FRESNO, Calif. (KFSN) -- China is stepping away from all U.S. farm product imports as a trade war heats up between the world's two largest economies.
"The surprise isn't there, but that doesn't soften the blow what so ever," said Fresno County Farm Bureau Ryan Jacobsen.
Experts say this could have a devastating effect on the American farmer, and more specifically, California growers who at last check account for over $2 billion in trade value with China with pistachios and almonds at the top of the export list.
"When you start talking about that big of a trade partner cutting off significant portions of their purchasing from us, it does affect markets. It does affect it does have some consequences," Jacobsen said.
The latest move by China in the trade war sent global markets plunging Monday.
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Just as a majority of all agriculture commodities are being harvested or are about to be harvested now, a large number of those products end up in foreign markets, such as China.
"There are some crops that we are the lion's share provider for China," said farmer John Chandler. "I think it's going to have some pretty drastic effects for the people of China."
Fourth-generation Selma farmer John Chandler remains optimistic that the two sides can reach an agreement soon but understands this could be political posturing by China.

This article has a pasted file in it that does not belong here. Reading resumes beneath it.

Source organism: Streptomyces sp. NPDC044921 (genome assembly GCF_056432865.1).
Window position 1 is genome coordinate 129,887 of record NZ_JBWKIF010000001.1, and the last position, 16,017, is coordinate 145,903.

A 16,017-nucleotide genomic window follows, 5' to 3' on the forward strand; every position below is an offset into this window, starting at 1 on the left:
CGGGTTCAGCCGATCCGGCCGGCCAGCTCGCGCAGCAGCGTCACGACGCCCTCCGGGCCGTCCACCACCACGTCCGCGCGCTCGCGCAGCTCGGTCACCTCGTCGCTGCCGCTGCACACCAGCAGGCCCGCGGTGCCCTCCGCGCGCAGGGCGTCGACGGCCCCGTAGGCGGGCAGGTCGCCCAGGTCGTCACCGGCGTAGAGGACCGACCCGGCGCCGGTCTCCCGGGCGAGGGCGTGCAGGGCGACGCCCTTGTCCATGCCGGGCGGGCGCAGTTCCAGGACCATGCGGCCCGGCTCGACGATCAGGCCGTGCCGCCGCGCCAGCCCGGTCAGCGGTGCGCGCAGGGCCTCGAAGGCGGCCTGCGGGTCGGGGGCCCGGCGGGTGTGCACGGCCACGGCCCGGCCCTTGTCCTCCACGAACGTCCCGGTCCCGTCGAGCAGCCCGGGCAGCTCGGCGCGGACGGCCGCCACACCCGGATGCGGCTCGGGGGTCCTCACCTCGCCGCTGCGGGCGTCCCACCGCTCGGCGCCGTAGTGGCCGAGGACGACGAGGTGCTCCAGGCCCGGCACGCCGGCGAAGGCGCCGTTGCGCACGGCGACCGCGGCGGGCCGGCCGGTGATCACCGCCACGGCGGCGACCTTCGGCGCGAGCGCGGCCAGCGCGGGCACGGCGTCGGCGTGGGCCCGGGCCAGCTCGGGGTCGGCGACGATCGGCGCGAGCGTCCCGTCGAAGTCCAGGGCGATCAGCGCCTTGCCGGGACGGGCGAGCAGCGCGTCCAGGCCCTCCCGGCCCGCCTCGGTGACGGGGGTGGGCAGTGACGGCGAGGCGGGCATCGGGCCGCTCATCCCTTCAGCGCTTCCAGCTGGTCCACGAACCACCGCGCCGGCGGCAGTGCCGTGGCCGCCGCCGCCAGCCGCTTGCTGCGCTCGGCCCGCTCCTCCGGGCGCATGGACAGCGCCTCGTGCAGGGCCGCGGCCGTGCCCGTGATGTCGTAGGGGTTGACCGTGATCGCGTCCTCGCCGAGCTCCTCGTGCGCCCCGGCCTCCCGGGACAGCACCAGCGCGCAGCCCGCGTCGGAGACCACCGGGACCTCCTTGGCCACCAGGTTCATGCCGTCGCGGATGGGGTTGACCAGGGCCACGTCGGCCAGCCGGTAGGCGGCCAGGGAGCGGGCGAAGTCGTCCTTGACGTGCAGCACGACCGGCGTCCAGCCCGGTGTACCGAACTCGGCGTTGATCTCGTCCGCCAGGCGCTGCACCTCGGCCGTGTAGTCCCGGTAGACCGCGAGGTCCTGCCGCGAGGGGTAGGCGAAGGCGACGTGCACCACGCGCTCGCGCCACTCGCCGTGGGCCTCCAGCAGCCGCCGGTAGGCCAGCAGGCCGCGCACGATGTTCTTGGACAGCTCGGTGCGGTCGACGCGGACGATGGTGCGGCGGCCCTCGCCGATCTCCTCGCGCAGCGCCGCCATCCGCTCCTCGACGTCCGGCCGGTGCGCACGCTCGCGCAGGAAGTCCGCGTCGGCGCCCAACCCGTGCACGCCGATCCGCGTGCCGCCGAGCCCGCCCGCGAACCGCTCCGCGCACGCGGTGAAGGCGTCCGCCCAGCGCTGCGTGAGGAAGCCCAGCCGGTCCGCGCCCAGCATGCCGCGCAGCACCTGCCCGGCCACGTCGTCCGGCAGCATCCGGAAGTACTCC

"We're going to lose a big market, but they're going to have to be able to supply the needs of their country some way," he said.
Nut products remain extremely popular in China, but the country also traditionally imports a wide array of crops from the San Joaquin Valley.
"We send a lot of raisins, grapes as well as figs just anything you can think of we grow here locally likely ends up over there some shape or way no matter how minor it is," Jacobsen said.
Before Monday, China was one of the largest buyers of U.S. ag-related products, but following the announcement Wall Street say its worst day of the year. Experts are predicting another dip Tuesday.
Latest move in US-China trade war could impact Valley farmers